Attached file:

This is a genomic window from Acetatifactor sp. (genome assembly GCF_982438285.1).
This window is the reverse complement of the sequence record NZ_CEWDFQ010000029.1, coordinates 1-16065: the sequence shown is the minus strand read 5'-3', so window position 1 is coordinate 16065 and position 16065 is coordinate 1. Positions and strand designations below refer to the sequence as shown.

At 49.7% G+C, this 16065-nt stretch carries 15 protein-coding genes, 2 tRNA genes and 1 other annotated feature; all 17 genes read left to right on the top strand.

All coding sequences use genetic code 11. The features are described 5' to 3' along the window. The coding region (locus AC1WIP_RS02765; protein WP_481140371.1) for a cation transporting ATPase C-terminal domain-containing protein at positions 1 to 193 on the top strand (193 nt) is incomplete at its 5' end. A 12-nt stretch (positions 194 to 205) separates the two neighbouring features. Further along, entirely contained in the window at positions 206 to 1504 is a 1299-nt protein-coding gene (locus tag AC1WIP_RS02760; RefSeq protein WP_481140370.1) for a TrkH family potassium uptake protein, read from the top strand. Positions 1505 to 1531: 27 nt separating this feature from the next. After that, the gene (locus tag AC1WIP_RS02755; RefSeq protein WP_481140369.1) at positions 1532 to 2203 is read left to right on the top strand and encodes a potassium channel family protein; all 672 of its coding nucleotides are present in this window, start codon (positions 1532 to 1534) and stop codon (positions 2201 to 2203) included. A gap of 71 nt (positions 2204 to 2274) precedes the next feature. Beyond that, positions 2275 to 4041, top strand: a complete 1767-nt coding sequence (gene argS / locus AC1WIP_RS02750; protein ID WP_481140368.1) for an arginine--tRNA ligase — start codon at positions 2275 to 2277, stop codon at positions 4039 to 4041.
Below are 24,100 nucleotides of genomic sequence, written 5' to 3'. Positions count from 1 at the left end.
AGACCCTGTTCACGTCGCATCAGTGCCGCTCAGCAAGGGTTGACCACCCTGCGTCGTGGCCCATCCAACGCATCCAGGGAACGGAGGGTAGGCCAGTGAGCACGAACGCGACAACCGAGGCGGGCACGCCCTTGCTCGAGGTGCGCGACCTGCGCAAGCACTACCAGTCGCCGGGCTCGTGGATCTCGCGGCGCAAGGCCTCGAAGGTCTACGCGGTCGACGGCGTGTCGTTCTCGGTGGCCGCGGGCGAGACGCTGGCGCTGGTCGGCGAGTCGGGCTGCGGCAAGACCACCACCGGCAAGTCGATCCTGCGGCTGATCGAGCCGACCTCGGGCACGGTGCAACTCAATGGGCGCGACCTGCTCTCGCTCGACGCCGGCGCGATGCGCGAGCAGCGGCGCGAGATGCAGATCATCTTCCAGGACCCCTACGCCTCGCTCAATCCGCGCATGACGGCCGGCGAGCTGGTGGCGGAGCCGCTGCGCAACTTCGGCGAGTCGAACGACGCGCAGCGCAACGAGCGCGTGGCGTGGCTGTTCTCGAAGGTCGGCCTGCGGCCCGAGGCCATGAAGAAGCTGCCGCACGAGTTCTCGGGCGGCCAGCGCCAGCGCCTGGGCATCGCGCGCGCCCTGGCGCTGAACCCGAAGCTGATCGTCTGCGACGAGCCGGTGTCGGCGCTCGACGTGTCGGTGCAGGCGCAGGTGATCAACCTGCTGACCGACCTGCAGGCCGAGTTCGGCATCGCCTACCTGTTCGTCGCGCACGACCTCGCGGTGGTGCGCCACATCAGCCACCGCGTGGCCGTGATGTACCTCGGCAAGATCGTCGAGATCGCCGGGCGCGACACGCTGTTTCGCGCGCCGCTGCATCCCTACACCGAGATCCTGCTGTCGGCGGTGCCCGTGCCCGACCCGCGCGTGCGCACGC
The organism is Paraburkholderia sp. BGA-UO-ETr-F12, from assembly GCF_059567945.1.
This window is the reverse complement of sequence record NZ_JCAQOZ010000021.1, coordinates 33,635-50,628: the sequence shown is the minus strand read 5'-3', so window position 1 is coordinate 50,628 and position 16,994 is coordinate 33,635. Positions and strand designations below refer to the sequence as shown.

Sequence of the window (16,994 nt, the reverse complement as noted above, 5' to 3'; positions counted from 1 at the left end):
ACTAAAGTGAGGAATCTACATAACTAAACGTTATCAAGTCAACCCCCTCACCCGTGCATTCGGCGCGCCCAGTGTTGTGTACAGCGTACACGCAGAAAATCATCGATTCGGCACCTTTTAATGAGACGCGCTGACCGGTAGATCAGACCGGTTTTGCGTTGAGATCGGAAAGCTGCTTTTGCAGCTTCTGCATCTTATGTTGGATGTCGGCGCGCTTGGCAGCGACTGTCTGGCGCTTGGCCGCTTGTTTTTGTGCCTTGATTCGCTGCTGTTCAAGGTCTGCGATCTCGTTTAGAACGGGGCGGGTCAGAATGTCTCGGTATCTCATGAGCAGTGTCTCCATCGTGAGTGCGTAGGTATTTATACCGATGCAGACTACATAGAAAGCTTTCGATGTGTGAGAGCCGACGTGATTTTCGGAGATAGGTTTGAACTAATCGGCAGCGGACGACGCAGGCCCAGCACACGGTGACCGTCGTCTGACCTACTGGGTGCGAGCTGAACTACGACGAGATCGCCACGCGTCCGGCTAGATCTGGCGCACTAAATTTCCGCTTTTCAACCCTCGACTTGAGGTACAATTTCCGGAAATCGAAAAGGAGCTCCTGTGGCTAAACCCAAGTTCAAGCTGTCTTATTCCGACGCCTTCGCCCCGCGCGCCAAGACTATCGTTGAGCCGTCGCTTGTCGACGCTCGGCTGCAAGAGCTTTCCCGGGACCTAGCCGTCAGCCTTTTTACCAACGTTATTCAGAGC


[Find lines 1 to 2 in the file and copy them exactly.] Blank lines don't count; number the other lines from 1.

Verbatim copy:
This is a genomic window from Acetatifactor sp. (genome assembly GCF_982438285.1).
This window is the reverse complement of the sequence record NZ_CEWDFQ010000029.1, coordinates 1-16065: the sequence shown is the minus strand read 5'-3', so window position 1 is coordinate 16065 and position 16065 is coordinate 1. Positions and strand designations below refer to the sequence as shown.